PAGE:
Medicaid was originally designed to provide a medical safety-net for very low-income Americans, particularly children. Before the ACA expanded eligibility, over half of Medicaid enrollees were children, while individuals who were disabled, blind or aged made up almost a quarter.
In contrast, the vast majority of the new enrollees are healthy adults, who are often childless and generally healthy.
Nevada lawmakers should protect Silver State taxpayers from the open-ended liabilities associated with DB pension plans by adopting pension reform along the lines of Utah’s hybrid system.
Nevada’s Supreme Court has affirmed a lower court decision that NPRI’s Separation of Powers lawsuit, Pojunis v. State of Nevada, et al., was mooted by Sen. Mo Denis’ immediate resignation from his position with the Public Utilities Commission.
The Nevada Policy Research Institute’s Center for Justice and Constitutional Litigation has just filed its motion for summary judgment in its legal challenge to the Nevada Catalyst Fund, administered by the Governor’s Office of Economic Development.
Nevada lawmakers could realize tens of millions in annual cost savings by returning to the state’s original prohibition on government-sector collective bargaining.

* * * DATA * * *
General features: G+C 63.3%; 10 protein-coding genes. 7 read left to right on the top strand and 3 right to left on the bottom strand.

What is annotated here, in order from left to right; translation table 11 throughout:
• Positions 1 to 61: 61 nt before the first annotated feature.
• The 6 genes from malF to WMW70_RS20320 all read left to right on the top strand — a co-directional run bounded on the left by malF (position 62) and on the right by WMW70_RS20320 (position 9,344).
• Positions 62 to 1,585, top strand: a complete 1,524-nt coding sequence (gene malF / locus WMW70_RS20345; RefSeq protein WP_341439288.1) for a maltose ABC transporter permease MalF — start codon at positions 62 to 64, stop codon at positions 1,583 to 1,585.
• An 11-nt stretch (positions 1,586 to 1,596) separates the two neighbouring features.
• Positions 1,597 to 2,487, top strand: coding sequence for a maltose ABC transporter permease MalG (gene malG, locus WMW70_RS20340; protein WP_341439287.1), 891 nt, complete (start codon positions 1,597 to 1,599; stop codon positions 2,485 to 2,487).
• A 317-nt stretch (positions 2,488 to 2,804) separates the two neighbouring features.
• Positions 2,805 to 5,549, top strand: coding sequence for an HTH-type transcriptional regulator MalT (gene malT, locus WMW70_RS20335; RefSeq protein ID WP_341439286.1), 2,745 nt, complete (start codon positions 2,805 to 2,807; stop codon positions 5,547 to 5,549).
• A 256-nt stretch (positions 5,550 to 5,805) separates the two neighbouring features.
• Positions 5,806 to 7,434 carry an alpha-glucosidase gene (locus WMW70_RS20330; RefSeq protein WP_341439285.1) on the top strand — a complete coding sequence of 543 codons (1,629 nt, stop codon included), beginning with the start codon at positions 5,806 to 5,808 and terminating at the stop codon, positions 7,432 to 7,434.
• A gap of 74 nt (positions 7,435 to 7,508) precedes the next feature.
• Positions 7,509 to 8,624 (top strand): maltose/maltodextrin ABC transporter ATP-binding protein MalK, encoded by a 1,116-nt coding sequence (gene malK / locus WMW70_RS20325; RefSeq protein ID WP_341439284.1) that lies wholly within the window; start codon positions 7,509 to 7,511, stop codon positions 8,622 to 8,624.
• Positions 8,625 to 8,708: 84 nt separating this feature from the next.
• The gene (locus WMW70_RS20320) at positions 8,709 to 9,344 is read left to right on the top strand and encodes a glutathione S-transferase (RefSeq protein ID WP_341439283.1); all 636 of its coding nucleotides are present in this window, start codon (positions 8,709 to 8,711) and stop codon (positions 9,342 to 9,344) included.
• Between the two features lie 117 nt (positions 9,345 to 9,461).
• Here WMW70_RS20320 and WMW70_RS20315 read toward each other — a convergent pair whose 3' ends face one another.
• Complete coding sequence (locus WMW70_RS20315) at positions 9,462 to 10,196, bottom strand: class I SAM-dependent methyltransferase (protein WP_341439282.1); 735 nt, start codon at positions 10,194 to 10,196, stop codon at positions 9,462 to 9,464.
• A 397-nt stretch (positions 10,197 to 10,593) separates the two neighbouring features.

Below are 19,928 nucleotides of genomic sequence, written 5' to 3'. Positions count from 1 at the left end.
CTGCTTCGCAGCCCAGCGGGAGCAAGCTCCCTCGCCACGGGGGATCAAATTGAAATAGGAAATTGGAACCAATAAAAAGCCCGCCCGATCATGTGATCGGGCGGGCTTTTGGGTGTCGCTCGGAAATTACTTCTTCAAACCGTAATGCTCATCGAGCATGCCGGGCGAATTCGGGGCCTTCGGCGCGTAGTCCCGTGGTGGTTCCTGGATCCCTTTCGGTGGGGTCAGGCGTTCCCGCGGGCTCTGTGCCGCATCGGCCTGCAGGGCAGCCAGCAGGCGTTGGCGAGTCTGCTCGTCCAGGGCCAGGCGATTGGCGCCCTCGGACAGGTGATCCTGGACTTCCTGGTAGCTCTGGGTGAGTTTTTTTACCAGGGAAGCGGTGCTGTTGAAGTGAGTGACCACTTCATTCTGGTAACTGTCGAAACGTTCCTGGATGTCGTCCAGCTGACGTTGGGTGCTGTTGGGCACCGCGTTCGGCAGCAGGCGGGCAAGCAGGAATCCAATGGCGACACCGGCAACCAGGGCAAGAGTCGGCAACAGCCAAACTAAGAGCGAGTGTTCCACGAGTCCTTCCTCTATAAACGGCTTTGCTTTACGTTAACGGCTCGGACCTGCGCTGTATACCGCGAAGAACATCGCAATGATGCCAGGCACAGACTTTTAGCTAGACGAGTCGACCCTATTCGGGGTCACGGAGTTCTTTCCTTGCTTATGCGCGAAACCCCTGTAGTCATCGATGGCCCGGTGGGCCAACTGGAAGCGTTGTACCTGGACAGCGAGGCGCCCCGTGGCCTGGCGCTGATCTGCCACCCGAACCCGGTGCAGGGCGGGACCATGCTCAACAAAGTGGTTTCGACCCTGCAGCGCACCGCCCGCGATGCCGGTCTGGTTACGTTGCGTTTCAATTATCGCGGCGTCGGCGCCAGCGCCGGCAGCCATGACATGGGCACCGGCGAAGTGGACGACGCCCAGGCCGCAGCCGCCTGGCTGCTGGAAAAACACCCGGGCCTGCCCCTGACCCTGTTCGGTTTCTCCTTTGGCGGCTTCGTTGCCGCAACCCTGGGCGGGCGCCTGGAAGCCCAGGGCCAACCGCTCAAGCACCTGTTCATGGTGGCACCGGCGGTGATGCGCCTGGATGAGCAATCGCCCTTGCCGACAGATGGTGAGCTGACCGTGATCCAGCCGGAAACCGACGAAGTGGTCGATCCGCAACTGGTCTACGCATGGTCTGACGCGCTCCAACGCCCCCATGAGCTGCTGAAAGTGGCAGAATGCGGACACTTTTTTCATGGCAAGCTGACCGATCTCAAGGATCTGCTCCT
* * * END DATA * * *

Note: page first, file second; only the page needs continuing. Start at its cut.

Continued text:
The Public Employees’ Retirement System of Nevada has a huge math problem: It’s promised to pay around $40 billion more in benefits than it currently has, even after including reasonable returns from its investment.
In the realm of education — arguably the most significant area of an individual’s life — most Nevadans have been deprived of choice. Instead, they have been forced into a state-run monopoly.
Now that Nevada voters have granted them unified control of the legislature and governor’s mansion for the first time in 85 years, Republicans will have a historic opportunity in 2015 to enact policies that will mean better opportunities for Nevadans for generations to come.